Integrated Farming the missing piece for communal farmers
Samson Phakathi, the EWT’s African Crane Conservation Programme Senior Community Project Officer, Samsonp@ewt.org.za
Integrated farming promotes the responsible use of natural resources and farming practices that use fewer external resources, making farming more sustainable. The concept is particularly well suited to communal land where land degradation and the resultant soil erosion and spread of encroaching plant species tend to be quite prevalent. Moreover, it is becoming evident that there is often an imbalance between livestock ratios and the availability of food and water for the animals in these landscapes. The Integrated Farm Planning (IFP) training thus came at a time when most of the community farmers desperately needed assistance to improve their management practices.
Through the National Lotteries Commission (NLC) funding, the Endangered Wildlife Trust engaged with 35 emerging farmers from the Cedarville area in the Eastern Cape. Our goal was to assist them with implementing integrated farm planning (IFP) by hosting a training day in the field that we published an article on in May 2022.
The emerging farmers were carefully selected from areas within hotspots of the distribution of the three threatened crane species. These areas contain wetlands and grasslands required for the Endangered Grey Crowned Cranes, Critically Endangered Wattled Cranes, and Near Threatened Blue Cranes. Unfortunately, these habitats are highly threatened by poor rangeland management. The IFP training was designed to upskill emerging farmers to identify management-related challenges in areas where they graze their livestock. The farmers then formulate practical solutions, incorporating local knowledge and capacity to address issues. The IFP training was eye-opening to emerging farmers, who now appreciate that rangeland management is key to the sustainability of communal lands in terms of grazing, water conservation, and community livelihoods. The training emphasized the importance of species diversity in grazing lands and the need to conserve species through improved grazing management.
After successfully organizing and facilitating the well-attended IFP and sustainable grazing management training, the EWT arranged for a community exchange visit for the Cedarville emerging farmers to the Black Diamond Community situated in the Ukhahlamba mountain range. The Black Diamond community is quite progressive regarding practical rangeland management initiatives. The exchange visit was thus key as it allowed the Cedarville emerging farmers to interact with the Black Diamond community and draw lessons on what can be duplicated, adopted, or adapted to the Cedarville context.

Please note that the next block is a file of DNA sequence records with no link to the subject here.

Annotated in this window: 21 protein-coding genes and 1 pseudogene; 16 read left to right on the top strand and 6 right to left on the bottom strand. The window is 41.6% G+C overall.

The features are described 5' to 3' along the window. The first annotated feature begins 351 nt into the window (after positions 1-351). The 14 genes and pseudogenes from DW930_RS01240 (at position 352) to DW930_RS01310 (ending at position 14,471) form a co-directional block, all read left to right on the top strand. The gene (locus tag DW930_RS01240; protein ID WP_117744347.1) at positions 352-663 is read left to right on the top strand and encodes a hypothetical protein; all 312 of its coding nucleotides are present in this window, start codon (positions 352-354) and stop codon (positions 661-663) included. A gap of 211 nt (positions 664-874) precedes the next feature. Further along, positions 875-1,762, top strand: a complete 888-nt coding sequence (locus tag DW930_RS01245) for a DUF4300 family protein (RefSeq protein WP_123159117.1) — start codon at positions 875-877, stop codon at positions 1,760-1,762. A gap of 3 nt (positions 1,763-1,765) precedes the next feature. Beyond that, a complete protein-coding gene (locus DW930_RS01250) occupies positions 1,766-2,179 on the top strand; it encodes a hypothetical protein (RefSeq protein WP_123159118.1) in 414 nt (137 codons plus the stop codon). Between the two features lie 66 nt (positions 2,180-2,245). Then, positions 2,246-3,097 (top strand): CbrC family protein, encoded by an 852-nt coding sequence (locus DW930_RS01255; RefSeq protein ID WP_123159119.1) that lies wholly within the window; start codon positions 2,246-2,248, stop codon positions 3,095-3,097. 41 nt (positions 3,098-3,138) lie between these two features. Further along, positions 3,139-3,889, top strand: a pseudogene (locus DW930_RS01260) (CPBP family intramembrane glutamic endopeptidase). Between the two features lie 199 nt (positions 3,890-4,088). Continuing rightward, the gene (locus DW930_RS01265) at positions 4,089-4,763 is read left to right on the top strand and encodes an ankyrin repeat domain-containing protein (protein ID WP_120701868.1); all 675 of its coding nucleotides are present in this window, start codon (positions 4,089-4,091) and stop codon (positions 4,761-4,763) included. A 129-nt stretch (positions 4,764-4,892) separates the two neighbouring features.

The exchange visit ran from 18–19 April 2022, with over 70 people attending. The Cedarville and Black Diamond communities’ engagements and discussions were quite constructive. What stood out was the ability of the Cedarville emerging farmers to interpret the Black Diamond grazing camps using the IFP training concept, showing that the messaging resonated with the emerging farmers. More emphasis was also placed on encouraging the Cedarville emerging farmers to look at their available local capacity and resources as they improve their rangeland management. This is important, especially if self-sustaining communities with local knowledge and capacity can encourage others to address these issues. The exchange visit was also attended by key stakeholders, including a government department, another NGO, the ward councillor, and a local King.
From the project initiation phase, where robust engagements about the community’s vision for their land and how IFP can complement their activities, to the actual training session and the community exchange visit, we observed the communities taking the lead in identifying local issues, formulating intervention measures, mobilizing resources and capacity, and implementing solutions. The IFP training seemed to be the missing piece, providing the solutions for farmers to succeed, especially in highly strained communal lands in the Eastern Cape and KwaZulu-Natal. This paradigm shift to grazing management in communities can only benefit species diversity, livestock, and, more importantly, the stability of soils, vegetation, and the resultant positive spin-offs in the form of community livelihoods.
This training was made possible with funds from the National Lotteries Commission. The NLC relies on funds from the
proceeds of the National Lottery. The Lotteries Act and regulations guide the way in which NLC funding may be allocated. The NLC wants the grants to make a difference in the lives of all South Africans, especially those more vulnerable, and to improve the sustainability of the beneficiary organizations. Available funds are distributed to registered and qualifying non-profit organizations in the fields of charities; arts, culture, and national heritage; and sport and recreation. By placing its emphasis on areas of greatest need and potential, the NLC contributes to South Africa’s development.